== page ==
By 585 A.D., Khadija was left an orphan. Despite that, and after having married twice__and twice lost her husband to the ravaging wars with which Arabia was afflicted__, she had no mind to marry a third time though she was sought for marriage by many honourable and highly respected men of the Arabian peninsula throughout which she was quite famous due to her business dealings. She simply hated the thought of being widowed for a third time. Her first husband was Abu (father of) Halah Hind ibn Zarah who belonged to Banu ‘Adiyy, and the second was Ateeq ibn ‘aith. Both men belonged to Banu Makhzoom.
By her first husband, she gave birth to a son who was named after his father Hind and who came to be one of the greatest sahabis of the Prophet. He participated in both battles of Badr and Uhud, and he is also famous for describing the Prophet's physique; he was martyred during the Battle of the Camel in which he fought on the side of Imam Ali ibn Abu Talib, although some historians say that he died in Basra. All biography accounts describe Hind as an outspoken orator, a man of righteousness and generosity, and one who took extreme caution while quoting the Messenger of Allah. Besides him, Khadija gave birth by Abu Halah to two other sons: al-Tahir, and, of course, Halah, who is not very well known to historians despite the fact that his father is nicknamed after him.
Who were Khadija's children by her second husband? This is another controversy that revolves round the other daughters or step-daughters of the Prophet besides Fatima. These daughters, chronologically arranged, are: Zainab, Ruqayya, and Umm Kulthoom. Some historians say that these were Khadija's daughters by her second husband, whereas others insist they were her daughters by Muhammad. The first view is held by Sayyid Safdar Husayn in his book The Early History of Islam wherein he bases his conclusion on the contents of al-Sayyuti's famous work Tarikh al-khulafa wal muluk (history of the caliphs and the kings). Here is a brief account of Khadija's daughters:
Zainab, their oldest, was born before the prophetic mission and was married to Abul-’As ibn al-Rabee’. She had accepted Islam before her husband did and participated in the migration from Mecca to Medina. She died early in 8 A.H./629 A.D. and was buried in Jannatul Baqee’ where her grave can still be seen defying the passage of time. Ruqayya and Umm Kulthoom married two of Abu Lahab's sons. Abu Lahab, one of the Prophet's uncles, stubbornly and openly rejected his nephew's preaching; therefore, he was condemned in the Mecci Chapter 111 of the Holy Qur'an, a chapter named after him.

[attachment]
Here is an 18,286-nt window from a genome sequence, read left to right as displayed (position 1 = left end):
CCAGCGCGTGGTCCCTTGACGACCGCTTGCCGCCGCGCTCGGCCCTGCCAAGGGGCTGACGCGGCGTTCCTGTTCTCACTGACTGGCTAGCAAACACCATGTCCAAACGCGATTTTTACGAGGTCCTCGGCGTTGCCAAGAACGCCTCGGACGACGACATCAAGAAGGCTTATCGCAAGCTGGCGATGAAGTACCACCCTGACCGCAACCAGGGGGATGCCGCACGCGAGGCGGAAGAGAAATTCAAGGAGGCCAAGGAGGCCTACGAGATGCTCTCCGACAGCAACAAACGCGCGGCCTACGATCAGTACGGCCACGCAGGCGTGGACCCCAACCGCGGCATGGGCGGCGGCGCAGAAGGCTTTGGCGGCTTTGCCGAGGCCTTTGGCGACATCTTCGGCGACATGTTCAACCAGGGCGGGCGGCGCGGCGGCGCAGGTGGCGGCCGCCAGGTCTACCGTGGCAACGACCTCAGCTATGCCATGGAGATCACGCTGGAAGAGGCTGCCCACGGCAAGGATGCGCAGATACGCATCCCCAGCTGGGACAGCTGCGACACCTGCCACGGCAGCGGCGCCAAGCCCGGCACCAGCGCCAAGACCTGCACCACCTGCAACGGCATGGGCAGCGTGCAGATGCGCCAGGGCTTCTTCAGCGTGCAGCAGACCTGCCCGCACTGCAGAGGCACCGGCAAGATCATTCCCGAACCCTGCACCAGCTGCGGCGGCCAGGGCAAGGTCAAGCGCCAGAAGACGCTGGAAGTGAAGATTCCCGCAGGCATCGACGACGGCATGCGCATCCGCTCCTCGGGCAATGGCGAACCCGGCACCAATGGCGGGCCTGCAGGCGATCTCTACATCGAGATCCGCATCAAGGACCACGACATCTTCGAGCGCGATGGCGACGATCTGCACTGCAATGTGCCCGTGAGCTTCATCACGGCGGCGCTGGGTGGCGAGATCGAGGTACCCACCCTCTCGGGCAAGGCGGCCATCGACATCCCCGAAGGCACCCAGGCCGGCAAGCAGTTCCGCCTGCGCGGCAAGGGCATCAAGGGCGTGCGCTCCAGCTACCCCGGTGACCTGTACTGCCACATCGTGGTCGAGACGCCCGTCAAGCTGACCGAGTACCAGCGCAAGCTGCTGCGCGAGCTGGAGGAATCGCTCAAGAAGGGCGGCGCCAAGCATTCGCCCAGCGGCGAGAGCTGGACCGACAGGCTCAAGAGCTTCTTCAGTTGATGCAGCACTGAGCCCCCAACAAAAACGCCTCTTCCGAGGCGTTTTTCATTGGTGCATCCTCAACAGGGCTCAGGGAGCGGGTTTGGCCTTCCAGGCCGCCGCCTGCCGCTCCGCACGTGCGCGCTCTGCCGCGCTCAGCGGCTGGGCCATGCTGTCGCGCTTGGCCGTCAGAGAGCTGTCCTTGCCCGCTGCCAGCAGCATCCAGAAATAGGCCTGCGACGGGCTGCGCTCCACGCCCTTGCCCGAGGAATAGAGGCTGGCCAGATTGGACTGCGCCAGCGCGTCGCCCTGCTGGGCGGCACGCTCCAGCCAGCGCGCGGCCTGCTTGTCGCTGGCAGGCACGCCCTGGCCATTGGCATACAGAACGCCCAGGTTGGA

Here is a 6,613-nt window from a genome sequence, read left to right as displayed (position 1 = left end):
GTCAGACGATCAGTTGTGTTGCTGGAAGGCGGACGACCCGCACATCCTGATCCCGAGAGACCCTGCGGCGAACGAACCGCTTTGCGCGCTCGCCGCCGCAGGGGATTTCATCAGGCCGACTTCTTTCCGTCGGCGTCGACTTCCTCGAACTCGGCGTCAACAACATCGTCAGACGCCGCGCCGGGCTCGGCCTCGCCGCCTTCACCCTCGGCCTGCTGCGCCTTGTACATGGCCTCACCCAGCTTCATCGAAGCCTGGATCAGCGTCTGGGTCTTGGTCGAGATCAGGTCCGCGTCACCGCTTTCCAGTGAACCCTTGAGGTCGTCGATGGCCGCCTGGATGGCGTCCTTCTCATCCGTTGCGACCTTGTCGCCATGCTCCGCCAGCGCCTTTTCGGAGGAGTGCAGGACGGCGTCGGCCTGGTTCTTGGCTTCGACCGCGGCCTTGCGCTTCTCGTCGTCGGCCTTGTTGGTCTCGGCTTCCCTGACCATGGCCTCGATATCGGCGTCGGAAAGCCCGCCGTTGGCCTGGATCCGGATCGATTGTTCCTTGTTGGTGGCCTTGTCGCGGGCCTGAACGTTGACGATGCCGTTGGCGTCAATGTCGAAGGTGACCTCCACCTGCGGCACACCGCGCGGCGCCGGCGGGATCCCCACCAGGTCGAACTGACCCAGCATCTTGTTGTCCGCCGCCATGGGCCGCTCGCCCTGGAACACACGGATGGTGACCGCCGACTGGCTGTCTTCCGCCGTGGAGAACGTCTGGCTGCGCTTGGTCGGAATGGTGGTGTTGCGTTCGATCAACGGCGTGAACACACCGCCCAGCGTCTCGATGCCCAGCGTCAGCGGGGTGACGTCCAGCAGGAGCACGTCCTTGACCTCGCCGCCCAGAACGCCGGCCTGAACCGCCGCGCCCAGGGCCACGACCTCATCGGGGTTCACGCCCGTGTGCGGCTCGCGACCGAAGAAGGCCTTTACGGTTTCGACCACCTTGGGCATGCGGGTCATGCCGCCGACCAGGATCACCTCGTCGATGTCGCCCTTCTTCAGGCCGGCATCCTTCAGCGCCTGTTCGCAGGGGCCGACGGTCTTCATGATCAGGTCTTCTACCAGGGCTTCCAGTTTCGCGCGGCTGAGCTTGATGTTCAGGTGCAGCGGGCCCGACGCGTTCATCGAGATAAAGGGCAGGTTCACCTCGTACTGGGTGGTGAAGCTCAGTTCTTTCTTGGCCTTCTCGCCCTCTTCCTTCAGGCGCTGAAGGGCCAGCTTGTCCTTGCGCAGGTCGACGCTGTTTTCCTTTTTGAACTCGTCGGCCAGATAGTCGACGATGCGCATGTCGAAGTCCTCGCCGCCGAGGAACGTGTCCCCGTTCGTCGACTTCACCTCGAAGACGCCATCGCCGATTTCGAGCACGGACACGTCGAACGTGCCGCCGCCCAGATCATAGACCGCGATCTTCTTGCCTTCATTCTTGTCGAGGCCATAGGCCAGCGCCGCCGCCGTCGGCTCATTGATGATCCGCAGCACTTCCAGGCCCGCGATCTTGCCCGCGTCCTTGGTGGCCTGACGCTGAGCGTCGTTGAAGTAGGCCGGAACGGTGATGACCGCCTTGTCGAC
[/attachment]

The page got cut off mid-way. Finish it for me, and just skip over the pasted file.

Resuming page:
Having come to know about such a condemnation, he became furious and said to his sons, “There shall be no kinship between you and me unless you part with these daughters of Muhammad,’ whereupon they divorced them instantly. Ruqayya married the third caliph ‘Uthman ibn ‘Affan and migrated with him to Ethiopia in 615 A.D., five years after the inception of the prophetic mission, accompanied by no more than nine others. That was the first of two such migrations. After coming back home, she died in Medina in 2 A.H./623 A.D. and was buried at Jannatul Baqee’. ‘Uthman, thereafter, married her sister, Umm Kulthoom, in Rabi’ al-Awwal of the next (third) Hijri year. Umm Kulthoom lived with her husband for about six years before dying in 9 A.H./630 A.D., leaving no children.
One particular quality in Khadija was quite interesting, probably more so than any of her other qualities mentioned above: she, unlike her people, never believed in nor worshipped idols. There was a very small number of Christians and Jews in Mecca, and a fairly large number of Jews in Medina. What brought those Jews to Mecca and Medina? Some of them had migrated from Nejran, Yemen, after being massacred by a fanatical Christian governor ruling on behalf of the Ethiopian Negus. The date of the massacre is 523 A.D., and its details are outside the scope of this book. Others had come from Greater Syria (including Jerusalem, Palestine) either escaping the persecution of the Romans or driven by curiosity and the desire to meet a new prophet of God whose advent was predicted in their books.